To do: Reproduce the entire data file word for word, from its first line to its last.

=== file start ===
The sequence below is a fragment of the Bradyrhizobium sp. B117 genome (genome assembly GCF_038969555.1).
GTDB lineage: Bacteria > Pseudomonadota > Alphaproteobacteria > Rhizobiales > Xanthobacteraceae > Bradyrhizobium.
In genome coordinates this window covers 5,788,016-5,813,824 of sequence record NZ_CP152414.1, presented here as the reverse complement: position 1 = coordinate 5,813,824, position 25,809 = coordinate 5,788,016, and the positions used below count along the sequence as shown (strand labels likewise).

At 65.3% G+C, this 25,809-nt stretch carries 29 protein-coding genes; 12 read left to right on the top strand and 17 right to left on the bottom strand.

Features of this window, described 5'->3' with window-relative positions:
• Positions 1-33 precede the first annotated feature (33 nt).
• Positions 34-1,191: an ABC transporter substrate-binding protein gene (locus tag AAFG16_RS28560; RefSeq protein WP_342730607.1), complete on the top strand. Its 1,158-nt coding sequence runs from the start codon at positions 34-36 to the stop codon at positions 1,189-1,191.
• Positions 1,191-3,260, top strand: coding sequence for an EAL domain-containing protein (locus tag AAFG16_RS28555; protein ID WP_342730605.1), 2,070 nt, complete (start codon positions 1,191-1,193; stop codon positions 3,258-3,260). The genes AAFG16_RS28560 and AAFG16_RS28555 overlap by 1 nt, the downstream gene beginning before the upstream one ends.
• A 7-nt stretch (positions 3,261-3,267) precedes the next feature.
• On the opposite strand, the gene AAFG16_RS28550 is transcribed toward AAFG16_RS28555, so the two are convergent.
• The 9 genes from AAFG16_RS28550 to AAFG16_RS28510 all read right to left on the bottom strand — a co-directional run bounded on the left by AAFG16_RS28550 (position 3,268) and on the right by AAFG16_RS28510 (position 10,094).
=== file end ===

The sequence below is a fragment of the Bradyrhizobium sp. B117 genome (genome assembly GCF_038969555.1).
GTDB lineage: Bacteria > Pseudomonadota > Alphaproteobacteria > Rhizobiales > Xanthobacteraceae > Bradyrhizobium.
In genome coordinates this window covers 5,788,016-5,813,824 of sequence record NZ_CP152414.1, presented here as the reverse complement: position 1 = coordinate 5,813,824, position 25,809 = coordinate 5,788,016, and the positions used below count along the sequence as shown (strand labels likewise).

At 65.3% G+C, this 25,809-nt stretch carries 29 protein-coding genes; 12 read left to right on the top strand and 17 right to left on the bottom strand.

Features of this window, described 5'->3' with window-relative positions:
• Positions 1-33 precede the first annotated feature (33 nt).
• Positions 34-1,191: an ABC transporter substrate-binding protein gene (locus tag AAFG16_RS28560; RefSeq protein WP_342730607.1), complete on the top strand. Its 1,158-nt coding sequence runs from the start codon at positions 34-36 to the stop codon at positions 1,189-1,191.
• Positions 1,191-3,260, top strand: coding sequence for an EAL domain-containing protein (locus tag AAFG16_RS28555; protein ID WP_342730605.1), 2,070 nt, complete (start codon positions 1,191-1,193; stop codon positions 3,258-3,260). The genes AAFG16_RS28560 and AAFG16_RS28555 overlap by 1 nt, the downstream gene beginning before the upstream one ends.
• A 7-nt stretch (positions 3,261-3,267) precedes the next feature.
• On the opposite strand, the gene AAFG16_RS28550 is transcribed toward AAFG16_RS28555, so the two are convergent.
• The 9 genes from AAFG16_RS28550 to AAFG16_RS28510 all read right to left on the bottom strand — a co-directional run bounded on the left by AAFG16_RS28550 (position 3,268) and on the right by AAFG16_RS28510 (position 10,094).